Last Updated on August 5, 2020
Some businesses are poo-pooing the need for a mobile friendly website thinking the trend hasn’t hit mainstream. Well, think again. ComScore, an agency specializing in mobile trends and consumer behavior, reported that the scales have tipped with smartphone penetration surpassing the 50% mark. Coupled with news that one in four computers sold in the last quarter were tablets should be a wake-up call to businesses still saddled with a non-responsive website.
The Mobile Trend
If the growth rate of mobile device users continues on its projected trend, it is not out of the question to assume that in the very near future, approximately 30% – 50% of website traffic won’t be able to view it correctly. This issue is compounded, especially if your competitors are exploiting this market advantage and have launched (or are in the process) a mobile friendly website already. Check your Google Analytics to determine what percentage of current traffic is mobile, and monitor this number monthly.
The number of mobile device users is increasing quickly, and there is no slow down on the horizon. Over the past 3 years, the number of mobile users accessing the internet doubled each year. On any given day, approximately 70% of Americans use their mobile devices to access the internet. In Japan that number jumps to practically 90%.
It’s no surprise that consumers use their mobile devices while they are “out and about.” They search for information about movies, hotels, clubs, restaurants, and other businesses. If you own a business that has anything to do with food, entertainment, social life, or whose business model is to use your website to drive customers to a physical location, you are most assuredly losing business if you do not have a mobile friendly website.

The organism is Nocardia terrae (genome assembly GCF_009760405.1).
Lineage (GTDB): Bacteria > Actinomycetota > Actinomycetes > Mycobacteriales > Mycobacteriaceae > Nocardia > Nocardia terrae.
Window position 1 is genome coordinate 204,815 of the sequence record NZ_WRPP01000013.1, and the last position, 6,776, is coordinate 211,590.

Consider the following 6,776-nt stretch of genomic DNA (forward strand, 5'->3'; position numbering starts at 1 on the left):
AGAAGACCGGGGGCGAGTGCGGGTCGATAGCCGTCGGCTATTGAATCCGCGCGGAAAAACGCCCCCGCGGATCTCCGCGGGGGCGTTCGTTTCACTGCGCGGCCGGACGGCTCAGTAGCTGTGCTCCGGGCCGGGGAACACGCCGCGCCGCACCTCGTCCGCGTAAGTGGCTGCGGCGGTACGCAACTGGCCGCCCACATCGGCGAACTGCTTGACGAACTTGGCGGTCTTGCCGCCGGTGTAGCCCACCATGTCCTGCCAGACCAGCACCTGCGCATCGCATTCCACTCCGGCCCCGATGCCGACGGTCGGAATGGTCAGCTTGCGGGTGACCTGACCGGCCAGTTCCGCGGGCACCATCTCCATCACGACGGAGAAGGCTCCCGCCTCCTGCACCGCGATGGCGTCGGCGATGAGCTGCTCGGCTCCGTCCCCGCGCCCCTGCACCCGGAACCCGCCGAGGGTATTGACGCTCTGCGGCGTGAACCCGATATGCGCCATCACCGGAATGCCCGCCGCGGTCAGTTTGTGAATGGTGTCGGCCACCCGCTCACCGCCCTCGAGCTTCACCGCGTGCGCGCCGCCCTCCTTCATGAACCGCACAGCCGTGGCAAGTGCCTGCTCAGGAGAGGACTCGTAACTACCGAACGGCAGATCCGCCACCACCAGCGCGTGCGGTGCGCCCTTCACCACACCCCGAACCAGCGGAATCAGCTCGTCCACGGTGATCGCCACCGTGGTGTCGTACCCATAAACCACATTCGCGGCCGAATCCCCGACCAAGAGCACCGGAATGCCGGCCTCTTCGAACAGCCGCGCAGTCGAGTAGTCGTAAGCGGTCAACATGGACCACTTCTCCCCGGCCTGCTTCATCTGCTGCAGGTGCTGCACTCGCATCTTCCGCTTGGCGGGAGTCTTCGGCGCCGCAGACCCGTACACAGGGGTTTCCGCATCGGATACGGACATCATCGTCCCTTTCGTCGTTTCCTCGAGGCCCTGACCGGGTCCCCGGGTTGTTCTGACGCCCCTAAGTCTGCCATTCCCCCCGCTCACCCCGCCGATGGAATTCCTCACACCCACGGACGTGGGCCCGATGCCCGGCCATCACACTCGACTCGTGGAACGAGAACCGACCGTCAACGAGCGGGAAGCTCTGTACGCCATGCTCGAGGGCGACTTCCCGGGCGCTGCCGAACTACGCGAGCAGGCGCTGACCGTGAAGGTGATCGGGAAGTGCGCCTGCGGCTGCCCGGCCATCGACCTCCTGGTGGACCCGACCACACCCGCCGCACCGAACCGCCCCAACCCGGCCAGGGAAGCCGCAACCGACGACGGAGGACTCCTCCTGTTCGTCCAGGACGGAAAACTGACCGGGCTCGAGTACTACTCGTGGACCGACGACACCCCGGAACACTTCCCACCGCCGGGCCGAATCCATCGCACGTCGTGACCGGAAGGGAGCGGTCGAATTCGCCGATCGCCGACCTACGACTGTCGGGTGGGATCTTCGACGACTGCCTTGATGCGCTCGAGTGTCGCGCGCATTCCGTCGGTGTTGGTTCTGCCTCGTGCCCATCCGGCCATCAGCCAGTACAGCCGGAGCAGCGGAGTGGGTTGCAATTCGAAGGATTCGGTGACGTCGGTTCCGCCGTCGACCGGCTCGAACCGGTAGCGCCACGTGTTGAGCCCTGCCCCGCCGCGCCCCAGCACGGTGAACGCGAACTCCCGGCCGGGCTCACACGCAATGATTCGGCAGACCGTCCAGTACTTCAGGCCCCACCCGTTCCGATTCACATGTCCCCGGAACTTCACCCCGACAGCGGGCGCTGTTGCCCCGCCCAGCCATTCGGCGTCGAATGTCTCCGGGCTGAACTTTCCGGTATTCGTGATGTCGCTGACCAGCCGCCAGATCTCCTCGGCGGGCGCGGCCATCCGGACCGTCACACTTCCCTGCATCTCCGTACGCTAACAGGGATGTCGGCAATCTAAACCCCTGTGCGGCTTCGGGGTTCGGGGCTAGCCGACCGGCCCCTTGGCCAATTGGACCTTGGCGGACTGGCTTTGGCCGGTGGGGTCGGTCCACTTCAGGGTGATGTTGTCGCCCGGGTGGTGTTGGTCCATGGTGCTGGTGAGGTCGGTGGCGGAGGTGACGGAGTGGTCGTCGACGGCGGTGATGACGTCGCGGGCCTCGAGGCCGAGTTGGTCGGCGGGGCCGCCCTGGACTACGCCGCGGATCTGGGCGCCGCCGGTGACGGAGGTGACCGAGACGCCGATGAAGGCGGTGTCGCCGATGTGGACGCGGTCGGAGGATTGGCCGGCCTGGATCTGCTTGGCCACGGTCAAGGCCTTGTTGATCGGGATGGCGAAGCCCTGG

Mobile Friendly Websites No Longer Optional
Most smartphones and tablets possess browser capabilities that allow them to open any standard website. Remember, people accessing your website on a mobile device are most likely not using traditional computer peripheral tools (e.g., keyboard and mouse) to navigate your site. They are likely using their fingers or in some cases a stylus. Mobile users are interested in slightly different information than those who access your site from a laptop or desktop computer. For example, if you own a restaurant, information like hours of operation and driving directions are more important than the restaurant’s history.
When assessing mobile friendly website designs, we highly recommend a responsive theme. It’s infrastructure is agnostic to the type of device. Meaning, it doesn’t care if it’s an Apple iPod with a large screen or Nexus 7 with a 7” screen. It’s based on percentages, so your design renders regardless of the operating system and device size.
Like it or not, it’s time to go mobile. Or, be prepared to get out of the way.